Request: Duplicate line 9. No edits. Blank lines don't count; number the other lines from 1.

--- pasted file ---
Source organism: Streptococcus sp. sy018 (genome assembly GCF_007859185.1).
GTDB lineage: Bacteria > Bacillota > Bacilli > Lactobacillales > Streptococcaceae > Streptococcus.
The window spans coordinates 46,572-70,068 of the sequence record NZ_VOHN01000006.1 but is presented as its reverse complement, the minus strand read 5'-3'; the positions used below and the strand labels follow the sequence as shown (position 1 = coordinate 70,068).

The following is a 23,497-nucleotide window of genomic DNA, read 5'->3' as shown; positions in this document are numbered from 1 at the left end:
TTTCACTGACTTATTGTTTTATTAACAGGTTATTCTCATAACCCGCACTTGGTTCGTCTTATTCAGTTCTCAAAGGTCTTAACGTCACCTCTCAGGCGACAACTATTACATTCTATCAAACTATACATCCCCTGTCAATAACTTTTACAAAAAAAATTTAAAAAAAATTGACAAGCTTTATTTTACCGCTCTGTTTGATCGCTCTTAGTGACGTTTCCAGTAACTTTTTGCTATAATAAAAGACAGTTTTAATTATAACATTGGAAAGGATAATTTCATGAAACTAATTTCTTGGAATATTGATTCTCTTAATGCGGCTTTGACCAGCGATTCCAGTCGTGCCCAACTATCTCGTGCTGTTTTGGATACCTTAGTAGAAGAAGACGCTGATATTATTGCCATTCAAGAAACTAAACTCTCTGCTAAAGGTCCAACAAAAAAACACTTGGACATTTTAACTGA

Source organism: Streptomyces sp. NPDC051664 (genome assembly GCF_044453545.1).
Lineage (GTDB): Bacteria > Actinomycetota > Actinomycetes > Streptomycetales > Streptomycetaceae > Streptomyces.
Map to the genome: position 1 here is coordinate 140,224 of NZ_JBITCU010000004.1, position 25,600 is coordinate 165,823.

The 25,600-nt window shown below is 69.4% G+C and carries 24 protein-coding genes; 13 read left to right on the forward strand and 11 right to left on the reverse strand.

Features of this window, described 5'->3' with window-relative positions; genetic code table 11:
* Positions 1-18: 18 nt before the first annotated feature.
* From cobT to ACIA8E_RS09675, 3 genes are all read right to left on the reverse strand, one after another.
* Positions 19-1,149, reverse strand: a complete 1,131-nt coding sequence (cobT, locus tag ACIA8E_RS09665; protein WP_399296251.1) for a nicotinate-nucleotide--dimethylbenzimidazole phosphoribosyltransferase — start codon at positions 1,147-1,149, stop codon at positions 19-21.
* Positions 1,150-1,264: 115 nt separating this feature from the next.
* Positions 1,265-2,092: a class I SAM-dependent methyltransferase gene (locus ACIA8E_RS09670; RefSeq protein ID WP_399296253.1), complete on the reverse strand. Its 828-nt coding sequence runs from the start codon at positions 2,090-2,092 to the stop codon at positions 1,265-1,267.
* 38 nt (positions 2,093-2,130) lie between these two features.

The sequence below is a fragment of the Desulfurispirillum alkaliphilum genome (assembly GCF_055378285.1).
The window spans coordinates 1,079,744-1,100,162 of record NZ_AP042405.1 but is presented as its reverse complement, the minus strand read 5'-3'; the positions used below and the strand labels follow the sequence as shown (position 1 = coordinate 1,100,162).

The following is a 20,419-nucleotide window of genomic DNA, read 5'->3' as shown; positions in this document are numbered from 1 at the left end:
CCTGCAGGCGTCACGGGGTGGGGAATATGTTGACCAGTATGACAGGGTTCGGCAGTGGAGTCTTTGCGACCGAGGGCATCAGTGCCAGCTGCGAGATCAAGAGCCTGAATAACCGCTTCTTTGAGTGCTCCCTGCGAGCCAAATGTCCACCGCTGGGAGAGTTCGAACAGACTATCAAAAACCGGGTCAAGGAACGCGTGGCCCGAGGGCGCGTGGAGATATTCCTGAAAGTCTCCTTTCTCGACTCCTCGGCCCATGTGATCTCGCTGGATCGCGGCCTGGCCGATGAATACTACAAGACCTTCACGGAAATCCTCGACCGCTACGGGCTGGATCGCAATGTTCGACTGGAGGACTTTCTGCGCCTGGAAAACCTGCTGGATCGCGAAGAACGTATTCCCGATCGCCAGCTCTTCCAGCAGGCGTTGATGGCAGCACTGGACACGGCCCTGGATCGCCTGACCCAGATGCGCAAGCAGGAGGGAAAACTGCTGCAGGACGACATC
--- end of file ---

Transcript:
The 25,600-nt window shown below is 69.4% G+C and carries 24 protein-coding genes; 13 read left to right on the forward strand and 11 right to left on the reverse strand.